And the previous step will be executed again until the index meets the requirement.

During the solving process, the training samples of the BPNN algorithm are generated randomly, and the learning rate is adjusted dynamically with the number of iterations.

3. Example Analysis

3.1 Classification of attacks on enterprise network

The enterprise network mainly faces four kinds of attacks [21]. The first kind is denial-of-service (DoS) attacks. During a DoS attack, the attacker or hacker generates a huge amount of traffic to occupy memory resources, leaving no room for legitimate network requests. In this way, any user access to the computer will be rejected. The common DoS attacks include SYN flood, teardrop attack, low-rate DoS attack, Internet Control Message Protocol (ICMP) flood, and peer-to-peer (P2P) attack.

The second kind is the unauthorized access from a remote host. During such an attack, the attacker sends data packets to the computer through the Internet, making users inaccessible. The common types include xlock, guest, snoop, etc.

The third kind is reconnaissance attacks, which collects the weaknesses in the network for further attacks. Reconnaissance attacks are divided into scanning attacks and network monitoring. Scanning attacks include port scanning, host scanning and vulnerability scanning. Meanwhile, network monitoring mainly refers to setting the network card in user’s computer to promiscuous mode via software only, and then viewing important plaintext information passing through the network. The common reconnaissance attacks include ipsweep, mscan, nmap, portsweep, saint, and satan.

The fourth kind is worms, viruses and Trojan horses. Sometimes, the host is infected with malicious software, which damages the system, duplicates itself or denies access to the network, system or service. Such software is either a worm, a virus or a Trojan horse.

3.2 Problem description

The proposed intrusion detection algorithm was applied to solve four problems: normal state, the SYN flood (DoS attack), snoop (unauthorized access from a remote host), and saint (reconnaissance attack). The attacks in the problems are all typical ones that may occur in other cases.

The BPNN transforms the input into output of attack type, indicating the probability of each kind of attacks. Here, the four states of each problem are expressed in the form of a matrix, where 1 means the corresponding problem has occurred and 0 means the corresponding problem has not occurred. Hence, the matrices for the four problems can be expressed as [1, 0, 0, 0] for normal state, [0, 1, 0, 0] for SYN flood, [0, 0, 1, 0] for snoop, and [0, 0, 0, 1] for saint.

According to the states detected above, four kinds of nodes were placed in the input layer, provided that each node satisfies the Sigmoid function. To prevent the BPNN from overfitting, the early stopping criteria (ESC) [22] was introduced to divided the sample data into a training set, a verification set, and a test set. The training set was used to train and update the BPNN parameters, the verification set was used to identify the errors in the training set, and the test set was used to evaluate the goodness-of-fit of the BPNN. The principle of the ESC is that, once the overfitting occurs, the error in the verification set will increase. Thus, the training will stop at the point of error increment, and the weights at this time will be selected to check the network performance on the test set [23].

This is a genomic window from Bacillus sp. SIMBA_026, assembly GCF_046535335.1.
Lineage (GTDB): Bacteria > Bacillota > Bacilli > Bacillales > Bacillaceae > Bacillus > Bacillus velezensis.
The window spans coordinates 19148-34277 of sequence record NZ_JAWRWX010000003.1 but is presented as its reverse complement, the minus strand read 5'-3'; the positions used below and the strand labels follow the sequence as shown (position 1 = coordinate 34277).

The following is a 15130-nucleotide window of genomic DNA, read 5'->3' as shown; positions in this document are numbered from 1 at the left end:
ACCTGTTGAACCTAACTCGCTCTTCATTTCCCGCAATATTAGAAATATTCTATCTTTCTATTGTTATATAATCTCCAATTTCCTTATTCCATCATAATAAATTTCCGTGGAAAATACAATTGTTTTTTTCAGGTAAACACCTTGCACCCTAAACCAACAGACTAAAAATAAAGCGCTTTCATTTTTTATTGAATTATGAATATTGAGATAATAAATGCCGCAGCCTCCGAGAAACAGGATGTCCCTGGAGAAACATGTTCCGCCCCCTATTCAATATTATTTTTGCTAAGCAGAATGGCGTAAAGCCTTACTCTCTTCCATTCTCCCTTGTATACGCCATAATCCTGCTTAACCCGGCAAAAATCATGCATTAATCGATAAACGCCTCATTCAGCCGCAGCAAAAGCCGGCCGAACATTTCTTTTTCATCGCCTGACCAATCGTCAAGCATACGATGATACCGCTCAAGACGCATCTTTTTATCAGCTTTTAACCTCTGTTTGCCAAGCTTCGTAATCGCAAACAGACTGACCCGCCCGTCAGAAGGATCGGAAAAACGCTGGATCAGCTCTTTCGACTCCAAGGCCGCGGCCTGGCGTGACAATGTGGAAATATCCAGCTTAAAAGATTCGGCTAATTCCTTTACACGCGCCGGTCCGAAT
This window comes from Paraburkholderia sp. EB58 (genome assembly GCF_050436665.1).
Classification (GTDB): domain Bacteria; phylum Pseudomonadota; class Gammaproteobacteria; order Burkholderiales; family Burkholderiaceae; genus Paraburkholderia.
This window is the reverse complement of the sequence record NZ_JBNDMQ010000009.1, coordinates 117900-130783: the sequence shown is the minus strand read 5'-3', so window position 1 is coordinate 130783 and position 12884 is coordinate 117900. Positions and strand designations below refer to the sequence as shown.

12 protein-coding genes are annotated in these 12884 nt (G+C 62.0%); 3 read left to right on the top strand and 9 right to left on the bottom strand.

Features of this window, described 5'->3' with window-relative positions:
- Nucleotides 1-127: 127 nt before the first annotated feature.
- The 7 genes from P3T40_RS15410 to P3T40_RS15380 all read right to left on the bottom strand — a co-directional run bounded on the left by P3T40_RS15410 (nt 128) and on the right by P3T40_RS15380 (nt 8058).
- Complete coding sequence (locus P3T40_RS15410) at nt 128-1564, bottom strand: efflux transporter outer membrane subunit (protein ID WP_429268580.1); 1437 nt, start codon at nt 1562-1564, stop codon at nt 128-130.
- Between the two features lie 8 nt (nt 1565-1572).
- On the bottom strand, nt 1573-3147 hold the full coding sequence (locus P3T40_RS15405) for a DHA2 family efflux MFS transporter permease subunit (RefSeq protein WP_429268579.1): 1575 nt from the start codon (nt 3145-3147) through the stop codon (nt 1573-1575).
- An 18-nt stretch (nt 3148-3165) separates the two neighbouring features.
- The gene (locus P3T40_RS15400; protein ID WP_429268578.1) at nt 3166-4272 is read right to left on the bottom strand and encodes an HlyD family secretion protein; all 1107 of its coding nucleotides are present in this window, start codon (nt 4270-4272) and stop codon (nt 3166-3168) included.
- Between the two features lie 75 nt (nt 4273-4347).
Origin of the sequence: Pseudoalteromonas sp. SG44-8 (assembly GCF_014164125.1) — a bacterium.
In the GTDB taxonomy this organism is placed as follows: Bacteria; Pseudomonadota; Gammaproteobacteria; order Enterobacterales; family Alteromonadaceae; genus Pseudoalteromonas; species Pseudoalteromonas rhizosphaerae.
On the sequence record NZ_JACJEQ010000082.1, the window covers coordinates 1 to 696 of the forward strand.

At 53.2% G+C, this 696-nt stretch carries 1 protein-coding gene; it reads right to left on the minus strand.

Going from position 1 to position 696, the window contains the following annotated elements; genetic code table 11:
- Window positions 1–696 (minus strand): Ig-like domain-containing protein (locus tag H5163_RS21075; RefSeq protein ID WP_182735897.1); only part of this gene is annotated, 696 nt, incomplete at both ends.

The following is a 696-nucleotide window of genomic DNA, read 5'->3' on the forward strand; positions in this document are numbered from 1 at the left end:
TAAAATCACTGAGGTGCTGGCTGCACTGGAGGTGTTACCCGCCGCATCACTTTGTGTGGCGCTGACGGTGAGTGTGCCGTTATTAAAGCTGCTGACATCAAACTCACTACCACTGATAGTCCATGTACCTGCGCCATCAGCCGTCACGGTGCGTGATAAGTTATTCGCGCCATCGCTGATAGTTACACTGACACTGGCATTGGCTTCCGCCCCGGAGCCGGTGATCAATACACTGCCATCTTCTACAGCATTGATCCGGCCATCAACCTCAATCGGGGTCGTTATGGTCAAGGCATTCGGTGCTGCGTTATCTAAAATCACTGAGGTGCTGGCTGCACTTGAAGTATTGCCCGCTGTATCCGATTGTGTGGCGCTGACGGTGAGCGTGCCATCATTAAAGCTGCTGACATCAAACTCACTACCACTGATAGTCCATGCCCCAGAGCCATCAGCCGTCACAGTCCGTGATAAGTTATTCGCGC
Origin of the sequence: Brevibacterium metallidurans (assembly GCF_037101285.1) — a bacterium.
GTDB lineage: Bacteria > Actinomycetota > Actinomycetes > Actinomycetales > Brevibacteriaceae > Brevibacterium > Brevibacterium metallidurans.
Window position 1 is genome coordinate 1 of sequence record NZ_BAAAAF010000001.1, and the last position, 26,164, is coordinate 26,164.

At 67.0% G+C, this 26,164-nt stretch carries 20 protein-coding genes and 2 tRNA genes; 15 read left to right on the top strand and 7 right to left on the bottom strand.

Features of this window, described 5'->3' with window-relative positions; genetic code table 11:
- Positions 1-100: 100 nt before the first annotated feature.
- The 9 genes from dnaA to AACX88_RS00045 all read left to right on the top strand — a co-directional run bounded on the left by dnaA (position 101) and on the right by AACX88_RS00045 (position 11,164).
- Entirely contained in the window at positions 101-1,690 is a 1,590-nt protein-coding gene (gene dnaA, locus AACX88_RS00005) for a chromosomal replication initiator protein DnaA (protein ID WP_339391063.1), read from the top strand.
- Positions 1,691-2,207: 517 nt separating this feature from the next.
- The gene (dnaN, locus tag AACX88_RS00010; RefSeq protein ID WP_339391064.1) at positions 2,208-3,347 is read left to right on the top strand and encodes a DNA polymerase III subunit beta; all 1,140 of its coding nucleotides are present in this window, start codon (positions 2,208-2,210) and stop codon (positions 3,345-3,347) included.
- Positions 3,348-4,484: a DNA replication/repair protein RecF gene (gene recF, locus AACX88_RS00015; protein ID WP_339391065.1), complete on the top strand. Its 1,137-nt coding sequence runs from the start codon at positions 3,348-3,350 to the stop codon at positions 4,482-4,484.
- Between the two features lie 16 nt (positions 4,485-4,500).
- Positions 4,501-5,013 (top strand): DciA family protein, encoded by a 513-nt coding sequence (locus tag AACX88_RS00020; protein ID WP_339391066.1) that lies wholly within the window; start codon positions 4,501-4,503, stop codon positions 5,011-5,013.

3.3 Simulation

The BPNN-based IDS was simulated based on Python. It is assumed that the first hidden layer has 50 nodes and the second has 30 nodes. The connection weights were maximum between the input layer and the first hidden layer, and minimized between the second hidden layer and the output layer.

Figure 3 shows the cross-validation error rates on the training set (red line) and the validation set (blue line). It can be seen that the ESC point appeared at the 100-th iteration on the verification set, corresponding to the cross-validation error rate of 0.10.

Then, the data training continued until the 1,000-th iteration. It is observed that the cross-validation error rate started to grow after the 100-th iteration, indicating that this point is the ESC point. The weights at this point were chosen to verify the performance of the BPNN on the test set. As shown in Table 1, the correct classification rates of the BPNN averaged at 94.50%.

Figure 3. The cross-validation error rates on the training set and the validation set

Table 1. The correct classification rates of the BPNN on four problems and the average values



Normal state

SYN flood




Number of test samples






Number of correctly classified samples






Correct classification rate






4. Conclusions

This paper probes deeply into the intrusion detection problem of enterprise network. Considering the types of enterprise network intrusions, an intrusion detection method was proposed based on the BPNN algorithm. Then, the enterprise network intrusions were classified into four kinds. After that, four problems were selected to verify the effectiveness of the BPNN-based method through Python simulation, namely, normal state, SYN flood, snoop, and saint. The simulation results show that our method can effectively detect the network security environment, and classify 94.50% of all attack states correctly. Therefore, our intrusion detection method is an excellent tool to identify and detect intrusions, providing an easy yet effective solution to the security of enterprise network.


This work was supported by the Science and Technology Project of State Grid Corporation of China (Grant No.:  521304190004) (Project title: Research on Key Technologies of Integrated Power Network Security Simulation and Verification Environment).